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Moon satellites arrive in Florida for September launch

Posted: May 23, 2011

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Two small spacecraft flew to the Kennedy Space Center in the belly of an Air Force cargo plane Friday, ready to start final preparations for launch to the moon in September.

Technicians prepare to hoist the two GRAIL spacecraft out of a vacuum chamber in April. Credit: NASA/JPL-Caltech/Lockheed Martin
The Gravity Recovery and Interior Laboratory, or GRAIL, mission is scheduled to blast off Sept. 8 on a Delta 2 rocket from Cape Canaveral, Fla.

GRAIL's two nearly identical spacecraft flew on a U.S. Air Force cargo plane from Lockheed Martin Corp. in Denver to Kennedy Space Center's space shuttle landing strip Friday, then the probes were moved to a nearby clean room facility.

Workers will complete assembly of the GRAIL probes, fuel the spacecraft and place the satellites on top of the Delta 2 launch vehicle over the next three months.

Each GRAIL spacecraft is about the size of a washing machine and will weigh about 440 pounds at liftoff.

The mission's Delta 2 rocket is fully stacked on Complex 17B at Cape Canaveral Air Force Station. The rocket will fly in the 7920-Heavy configuration with nine 46-inch-diameter solid rocket boosters.

Liftoff is expected Sept. 8 at 8:37 a.m. EDT (1237 GMT). After receiving a boost into space, the GRAIL spacecraft will be on a low-energy trajectory to the L1 Lagrange point, the location in deep space where gravity from the sun and Earth exert equal influence.

The Delta 2 rocket's first stage and solid rocket boosters were stacked on the launch pad in April.. Credit: NASA/KSC
The probes will approach the moon under the south pole, each executing a one-hour rocket burn to enter lunar orbit Dec. 31 and Jan. 1. More engine firings will place the spacecraft in a 30-mile-high orbit as the satellites drift more than 100 miles apart during a three-month science mission.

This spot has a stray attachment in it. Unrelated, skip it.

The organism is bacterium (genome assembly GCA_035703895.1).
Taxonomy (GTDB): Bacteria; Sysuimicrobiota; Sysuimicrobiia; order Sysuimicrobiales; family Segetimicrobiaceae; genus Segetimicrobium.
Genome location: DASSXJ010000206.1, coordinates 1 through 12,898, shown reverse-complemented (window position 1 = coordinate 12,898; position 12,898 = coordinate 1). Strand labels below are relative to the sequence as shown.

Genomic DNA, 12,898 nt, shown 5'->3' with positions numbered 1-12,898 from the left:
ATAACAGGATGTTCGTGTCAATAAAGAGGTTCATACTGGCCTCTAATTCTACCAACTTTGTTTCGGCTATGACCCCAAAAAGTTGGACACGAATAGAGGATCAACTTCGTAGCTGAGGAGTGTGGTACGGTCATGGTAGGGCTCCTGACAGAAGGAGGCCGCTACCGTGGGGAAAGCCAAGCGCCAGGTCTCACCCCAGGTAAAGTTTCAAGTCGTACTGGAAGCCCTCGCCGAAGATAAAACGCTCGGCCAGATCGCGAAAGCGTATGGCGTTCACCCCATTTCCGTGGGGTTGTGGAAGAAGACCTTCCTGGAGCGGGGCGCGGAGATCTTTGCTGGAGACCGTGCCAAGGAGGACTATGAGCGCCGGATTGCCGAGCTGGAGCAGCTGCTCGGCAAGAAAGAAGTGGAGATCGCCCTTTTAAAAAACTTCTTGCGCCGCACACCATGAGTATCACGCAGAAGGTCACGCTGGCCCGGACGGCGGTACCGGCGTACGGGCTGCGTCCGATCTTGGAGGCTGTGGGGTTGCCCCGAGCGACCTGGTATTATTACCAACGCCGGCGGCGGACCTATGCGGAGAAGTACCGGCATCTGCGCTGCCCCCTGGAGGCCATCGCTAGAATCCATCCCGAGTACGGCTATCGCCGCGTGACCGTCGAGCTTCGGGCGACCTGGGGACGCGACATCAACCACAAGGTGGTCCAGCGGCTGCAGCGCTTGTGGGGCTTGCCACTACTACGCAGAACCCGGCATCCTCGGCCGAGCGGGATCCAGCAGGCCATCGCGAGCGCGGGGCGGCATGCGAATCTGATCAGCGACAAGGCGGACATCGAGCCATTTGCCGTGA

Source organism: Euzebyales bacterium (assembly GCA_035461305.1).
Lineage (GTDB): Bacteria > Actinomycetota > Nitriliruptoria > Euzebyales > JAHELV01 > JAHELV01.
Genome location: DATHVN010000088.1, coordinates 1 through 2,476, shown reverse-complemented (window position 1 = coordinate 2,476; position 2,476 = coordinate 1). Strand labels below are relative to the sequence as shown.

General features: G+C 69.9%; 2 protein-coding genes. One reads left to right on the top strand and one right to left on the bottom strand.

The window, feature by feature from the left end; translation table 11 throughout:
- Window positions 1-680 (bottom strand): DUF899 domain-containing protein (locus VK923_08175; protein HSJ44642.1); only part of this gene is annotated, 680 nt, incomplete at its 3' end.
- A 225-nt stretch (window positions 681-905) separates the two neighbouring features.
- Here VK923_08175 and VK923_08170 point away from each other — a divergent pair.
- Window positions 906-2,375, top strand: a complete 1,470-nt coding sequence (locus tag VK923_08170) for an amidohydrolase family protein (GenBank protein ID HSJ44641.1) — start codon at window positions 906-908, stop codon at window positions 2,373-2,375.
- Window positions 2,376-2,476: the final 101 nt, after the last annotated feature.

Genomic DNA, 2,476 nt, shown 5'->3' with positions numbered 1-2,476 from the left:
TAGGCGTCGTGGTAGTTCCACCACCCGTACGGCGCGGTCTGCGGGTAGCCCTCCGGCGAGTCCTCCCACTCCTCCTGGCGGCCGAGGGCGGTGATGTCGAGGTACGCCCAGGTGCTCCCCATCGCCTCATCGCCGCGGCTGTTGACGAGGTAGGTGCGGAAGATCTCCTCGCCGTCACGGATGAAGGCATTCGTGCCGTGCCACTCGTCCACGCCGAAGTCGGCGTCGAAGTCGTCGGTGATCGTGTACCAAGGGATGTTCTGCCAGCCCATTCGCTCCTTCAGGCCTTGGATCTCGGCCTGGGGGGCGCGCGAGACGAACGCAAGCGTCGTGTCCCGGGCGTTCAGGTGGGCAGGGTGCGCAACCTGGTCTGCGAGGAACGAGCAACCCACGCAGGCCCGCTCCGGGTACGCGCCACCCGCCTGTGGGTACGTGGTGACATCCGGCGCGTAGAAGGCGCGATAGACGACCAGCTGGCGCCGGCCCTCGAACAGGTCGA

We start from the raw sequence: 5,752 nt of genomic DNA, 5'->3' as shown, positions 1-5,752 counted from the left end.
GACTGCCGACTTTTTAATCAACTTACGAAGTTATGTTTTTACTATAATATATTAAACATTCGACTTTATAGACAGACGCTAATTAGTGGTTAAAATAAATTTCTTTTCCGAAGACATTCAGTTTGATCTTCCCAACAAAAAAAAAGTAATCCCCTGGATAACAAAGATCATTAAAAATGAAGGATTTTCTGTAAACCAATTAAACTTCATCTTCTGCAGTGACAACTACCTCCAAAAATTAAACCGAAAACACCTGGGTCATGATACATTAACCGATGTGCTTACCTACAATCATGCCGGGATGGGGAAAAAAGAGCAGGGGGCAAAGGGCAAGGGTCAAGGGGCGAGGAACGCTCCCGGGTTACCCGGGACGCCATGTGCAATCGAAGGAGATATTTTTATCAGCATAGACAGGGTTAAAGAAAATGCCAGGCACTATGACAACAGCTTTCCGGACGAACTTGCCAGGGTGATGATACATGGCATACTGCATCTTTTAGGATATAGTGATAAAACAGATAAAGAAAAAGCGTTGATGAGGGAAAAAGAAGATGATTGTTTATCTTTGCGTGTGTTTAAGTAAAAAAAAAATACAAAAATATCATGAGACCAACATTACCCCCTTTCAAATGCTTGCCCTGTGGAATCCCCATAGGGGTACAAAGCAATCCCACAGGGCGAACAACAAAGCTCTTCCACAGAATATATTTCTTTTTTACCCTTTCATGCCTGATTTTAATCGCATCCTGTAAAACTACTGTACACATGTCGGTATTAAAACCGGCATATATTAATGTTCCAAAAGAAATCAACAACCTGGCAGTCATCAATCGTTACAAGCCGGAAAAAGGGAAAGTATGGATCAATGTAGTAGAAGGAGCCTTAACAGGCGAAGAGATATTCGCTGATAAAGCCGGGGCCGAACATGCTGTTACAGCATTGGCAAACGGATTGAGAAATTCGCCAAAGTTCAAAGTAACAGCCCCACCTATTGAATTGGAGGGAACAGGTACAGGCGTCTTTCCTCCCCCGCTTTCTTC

GRAIL's mission design is based on the similar GRACE project, which continues flying two satellites in formation in Earth orbit to precisely measure gravity.

A Ka-band ranging system will keep track of the distance between the GRAIL satellites, detecting slight changes in their orbits to study variations in the lunar gravity field.

GRAIL's discoveries will help researchers determine the structure of the lunar interior and advance the understanding of the thermal evolution of the moon, according to scientists. GRAIL will also search for evidence of a solid core inside the moon's liquid core.

Data from the moon will give scientists a clearer picture of how Earth and other rocky planets formed in the early solar system, according to NASA.

Led by principal investigator Maria Zuber of the Massachusetts Institute of Technology, NASA says the GRAIL mission will improve knowledge of the moon's near-side gravity by 100 times and of far-side gravity by 1,000 times.

GRAIL also carries a camera suite called MoonKAM to give middle school students the chance to take their own pictures of the moon from lunar orbit.

Once its data-collecting phase is complete in the summer of 2012, NASA will command the GRAIL probes to impact the moon.